Testing for nutritional deficiencies in blood can be invasive and expensive. A team led by Michigan Technological University explored what it takes to switch to tears instead.
Babies cry easily, but those tears may help shed light on the role and potential uses of vitamins in tears. Maryam Khaksari, a research specialist at the Chemical Advanced Resolution Methods (ChARM) Laboratory at Michigan Tech, is the lead author of a paper on the subject recently published in Experimental Eye Research (DOI: 10.1016/j.exer.2016.12.007).
"Our goal was to seek the viability of establishing measurable vitamin concentrations in tears for nutritional assessments,” Khaksari says. "Your body cannot manufacture vitamins, and vitamins reflect available food sources in your body. That's what makes them good indicators of nutritional health."
Full of Potential
The work was part of Khaksari's dissertation in the Medical micro-Device Engineering Research Lab at Michigan Tech. The team is led by Adrienne Minerick, the dean of research and innovation in the College of Engineering as well as a professor of chemical engineering at Michigan Tech.
"This project was the first step that proved vitamins are detectable in tears, that they do correlate with blood levels," Minerick says. "Next we want to engineer a portable, lab-on-a-chip device relying on a minimally invasive sample from tears to assess nutrition."
With this goal in mind, Khaksari worked with a local team under Minerick's guidance to study the connections between infant vitamin levels and their parents' levels.
Full of Vitamins
Previously, the presence—and measurability—of tear nutrients was unclear. After all, there are no blood vessels that connect through the cornea, and blood transport nourishes most organs. Yet the old stories about carrots have some truth: eyes do need vitamin A along with other nutrients.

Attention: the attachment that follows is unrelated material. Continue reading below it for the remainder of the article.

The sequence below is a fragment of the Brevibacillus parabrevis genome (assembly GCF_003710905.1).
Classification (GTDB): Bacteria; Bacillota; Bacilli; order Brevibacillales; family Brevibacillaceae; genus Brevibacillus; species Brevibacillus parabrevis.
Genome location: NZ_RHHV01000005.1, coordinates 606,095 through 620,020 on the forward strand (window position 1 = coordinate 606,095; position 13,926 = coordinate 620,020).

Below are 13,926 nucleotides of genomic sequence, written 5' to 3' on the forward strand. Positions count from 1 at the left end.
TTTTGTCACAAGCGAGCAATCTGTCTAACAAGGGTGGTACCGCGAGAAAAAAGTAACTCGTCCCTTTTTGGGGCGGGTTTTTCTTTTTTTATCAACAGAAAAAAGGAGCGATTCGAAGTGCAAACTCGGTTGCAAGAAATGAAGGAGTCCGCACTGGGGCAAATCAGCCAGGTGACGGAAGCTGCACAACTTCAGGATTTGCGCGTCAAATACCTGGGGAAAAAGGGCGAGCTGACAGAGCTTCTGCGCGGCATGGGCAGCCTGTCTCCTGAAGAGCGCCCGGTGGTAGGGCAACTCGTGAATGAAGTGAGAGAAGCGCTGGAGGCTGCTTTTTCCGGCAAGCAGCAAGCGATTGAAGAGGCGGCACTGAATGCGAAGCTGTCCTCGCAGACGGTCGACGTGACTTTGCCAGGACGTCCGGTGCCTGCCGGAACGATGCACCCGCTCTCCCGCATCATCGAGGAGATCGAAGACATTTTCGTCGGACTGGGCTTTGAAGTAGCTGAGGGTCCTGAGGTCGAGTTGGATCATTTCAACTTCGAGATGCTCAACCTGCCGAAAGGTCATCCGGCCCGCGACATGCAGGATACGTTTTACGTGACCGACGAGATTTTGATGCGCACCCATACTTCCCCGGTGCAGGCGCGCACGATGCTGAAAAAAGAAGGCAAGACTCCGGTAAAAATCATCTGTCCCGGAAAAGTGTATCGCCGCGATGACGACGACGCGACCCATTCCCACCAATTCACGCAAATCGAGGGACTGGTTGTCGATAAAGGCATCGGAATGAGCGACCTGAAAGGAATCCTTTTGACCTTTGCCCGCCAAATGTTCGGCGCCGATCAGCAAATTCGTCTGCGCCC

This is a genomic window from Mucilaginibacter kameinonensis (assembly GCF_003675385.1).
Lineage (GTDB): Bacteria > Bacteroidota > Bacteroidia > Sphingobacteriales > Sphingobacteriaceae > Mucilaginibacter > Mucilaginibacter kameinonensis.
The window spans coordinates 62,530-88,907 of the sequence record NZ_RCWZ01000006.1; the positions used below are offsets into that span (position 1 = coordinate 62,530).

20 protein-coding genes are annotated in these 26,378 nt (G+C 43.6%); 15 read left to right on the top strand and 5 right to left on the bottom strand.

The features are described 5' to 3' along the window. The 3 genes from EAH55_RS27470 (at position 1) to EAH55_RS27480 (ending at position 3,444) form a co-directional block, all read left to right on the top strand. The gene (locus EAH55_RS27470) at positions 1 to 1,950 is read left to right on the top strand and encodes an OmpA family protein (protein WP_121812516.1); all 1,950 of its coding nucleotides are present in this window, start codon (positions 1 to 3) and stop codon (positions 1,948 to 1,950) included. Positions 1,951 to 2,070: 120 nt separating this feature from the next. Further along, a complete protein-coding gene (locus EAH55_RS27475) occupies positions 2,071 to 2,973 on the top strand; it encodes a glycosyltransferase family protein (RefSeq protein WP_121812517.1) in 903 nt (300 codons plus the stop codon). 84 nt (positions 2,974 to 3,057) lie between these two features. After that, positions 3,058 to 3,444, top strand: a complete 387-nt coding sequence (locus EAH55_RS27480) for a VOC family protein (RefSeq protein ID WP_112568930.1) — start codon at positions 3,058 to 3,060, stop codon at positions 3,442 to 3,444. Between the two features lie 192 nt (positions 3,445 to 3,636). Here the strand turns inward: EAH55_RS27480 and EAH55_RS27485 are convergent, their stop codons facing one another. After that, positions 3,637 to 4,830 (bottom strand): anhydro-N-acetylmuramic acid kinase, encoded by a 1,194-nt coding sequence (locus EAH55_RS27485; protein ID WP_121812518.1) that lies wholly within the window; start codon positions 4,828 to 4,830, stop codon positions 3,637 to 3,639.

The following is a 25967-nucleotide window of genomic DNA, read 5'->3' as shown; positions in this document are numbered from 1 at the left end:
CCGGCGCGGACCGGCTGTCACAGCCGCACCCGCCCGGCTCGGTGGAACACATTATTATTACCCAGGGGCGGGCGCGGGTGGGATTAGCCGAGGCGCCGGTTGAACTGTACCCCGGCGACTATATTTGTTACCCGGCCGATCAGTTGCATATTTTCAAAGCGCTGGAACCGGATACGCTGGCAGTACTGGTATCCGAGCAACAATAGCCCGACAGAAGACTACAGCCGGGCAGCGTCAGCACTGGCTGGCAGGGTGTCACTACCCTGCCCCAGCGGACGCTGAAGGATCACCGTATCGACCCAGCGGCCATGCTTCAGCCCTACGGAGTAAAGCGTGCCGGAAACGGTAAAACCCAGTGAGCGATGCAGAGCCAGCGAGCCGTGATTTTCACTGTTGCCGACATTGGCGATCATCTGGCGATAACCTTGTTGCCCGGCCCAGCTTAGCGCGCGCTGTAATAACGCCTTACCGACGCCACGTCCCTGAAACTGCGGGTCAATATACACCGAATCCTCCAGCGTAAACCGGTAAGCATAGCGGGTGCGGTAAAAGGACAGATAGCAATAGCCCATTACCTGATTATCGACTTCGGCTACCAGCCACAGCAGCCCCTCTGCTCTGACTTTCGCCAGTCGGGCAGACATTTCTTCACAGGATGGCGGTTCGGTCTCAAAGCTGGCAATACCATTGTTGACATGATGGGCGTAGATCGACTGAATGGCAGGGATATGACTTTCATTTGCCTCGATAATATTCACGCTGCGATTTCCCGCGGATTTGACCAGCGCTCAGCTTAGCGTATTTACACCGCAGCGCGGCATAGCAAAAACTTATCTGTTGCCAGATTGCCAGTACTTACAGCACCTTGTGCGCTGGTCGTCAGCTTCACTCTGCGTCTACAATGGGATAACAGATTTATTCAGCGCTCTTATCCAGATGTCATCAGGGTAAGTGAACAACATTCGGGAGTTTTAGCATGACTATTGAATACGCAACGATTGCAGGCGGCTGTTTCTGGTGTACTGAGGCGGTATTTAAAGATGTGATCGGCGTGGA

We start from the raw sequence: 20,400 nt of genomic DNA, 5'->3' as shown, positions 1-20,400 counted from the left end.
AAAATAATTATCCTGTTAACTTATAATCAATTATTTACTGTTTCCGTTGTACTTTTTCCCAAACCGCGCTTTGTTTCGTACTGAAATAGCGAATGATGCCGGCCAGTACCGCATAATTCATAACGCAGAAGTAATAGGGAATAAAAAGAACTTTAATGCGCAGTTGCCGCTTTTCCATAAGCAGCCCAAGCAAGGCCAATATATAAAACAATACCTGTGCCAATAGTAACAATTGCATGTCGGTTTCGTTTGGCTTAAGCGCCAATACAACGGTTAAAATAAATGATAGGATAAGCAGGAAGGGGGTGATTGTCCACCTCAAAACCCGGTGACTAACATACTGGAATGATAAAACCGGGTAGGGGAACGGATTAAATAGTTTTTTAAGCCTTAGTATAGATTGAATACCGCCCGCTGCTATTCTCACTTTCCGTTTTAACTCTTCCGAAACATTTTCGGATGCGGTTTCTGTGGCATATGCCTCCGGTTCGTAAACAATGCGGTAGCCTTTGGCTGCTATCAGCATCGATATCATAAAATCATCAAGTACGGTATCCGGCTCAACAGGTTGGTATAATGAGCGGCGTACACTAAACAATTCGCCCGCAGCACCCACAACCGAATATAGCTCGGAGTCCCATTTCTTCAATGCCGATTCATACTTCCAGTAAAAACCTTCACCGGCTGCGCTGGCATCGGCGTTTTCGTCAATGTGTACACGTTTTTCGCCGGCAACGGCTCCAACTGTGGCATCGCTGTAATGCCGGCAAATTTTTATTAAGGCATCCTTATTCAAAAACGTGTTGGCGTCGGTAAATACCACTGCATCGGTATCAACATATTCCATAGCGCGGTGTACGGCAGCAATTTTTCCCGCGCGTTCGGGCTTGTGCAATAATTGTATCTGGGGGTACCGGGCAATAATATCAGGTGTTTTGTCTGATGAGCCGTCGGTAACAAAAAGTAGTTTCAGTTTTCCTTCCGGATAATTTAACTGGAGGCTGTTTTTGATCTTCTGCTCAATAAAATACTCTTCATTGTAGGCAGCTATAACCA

"We hypothesized that nutrients are transferred to the living cells of your cornea through your tears," Khaksari says, adding that past studies have shown that people blink more when they have vitamin deficiencies, which are currently only tested for with blood samples. "We would like to translate the information we have for blood to tears. In this paper, we did show that there are correlations between vitamin concentrations in tears and blood—so it's possible."
The challenge is that tears are a complex mixture, which makes measuring vitamins in them difficult.
Full of ChARM
Khaksari focused on vitamins A, B and E to assess; she did so using liquid chromatography and mass spectrometry with the help of Lynn Mazzoleni, an associate professor of chemistry and co-director of the ChARM Laboratory. Mazzoleni oversees a new mass spectrometer with the capability of measuring mass in femtograms (0.000000000000001 grams), and the new equipment will put to use as the tears characterization project moves forward.
"We absolutely need ultrahigh resolving power to see the molecules in extremely complex mixtures in order to learn more about various natural and biological systems," Mazzoleni explains.
That sensitivity is crucial when connecting it to human health. As the authors write, nutritional deficiencies are most often treated by symptoms, "however, symptom-presentation substantially lags behind the chemical level deficiency."
Full of Health
In children the effects of nutritional deficiencies can be lifelong, which is part of the reason Khaksari collaborated with Dr. Colleen Vallad-Hix at UP Health System – Portage. They focused on babies with a 100 percent liquid diet of formula or breastmilk to understand the connection between parent nutrition and infant nutrition. Also, nutritional data gleaned from the parents help reveal the family's access to healthy foods.
They tested tear samples and blood samples from 15 four-month-old infants and their parents. In general, water-soluble vitamins were higher in infants and fat-soluble vitamins were higher in parents—notably, mothers tended to be more deficient across the board. Generally, there is a connection between parents and babies and the team showed a correlation between vitamins E and B. Formula-fed babies were the exception, with notably higher levels of B vitamins. The work is preliminary but shows promise for laying out trends in tear vitamin levels.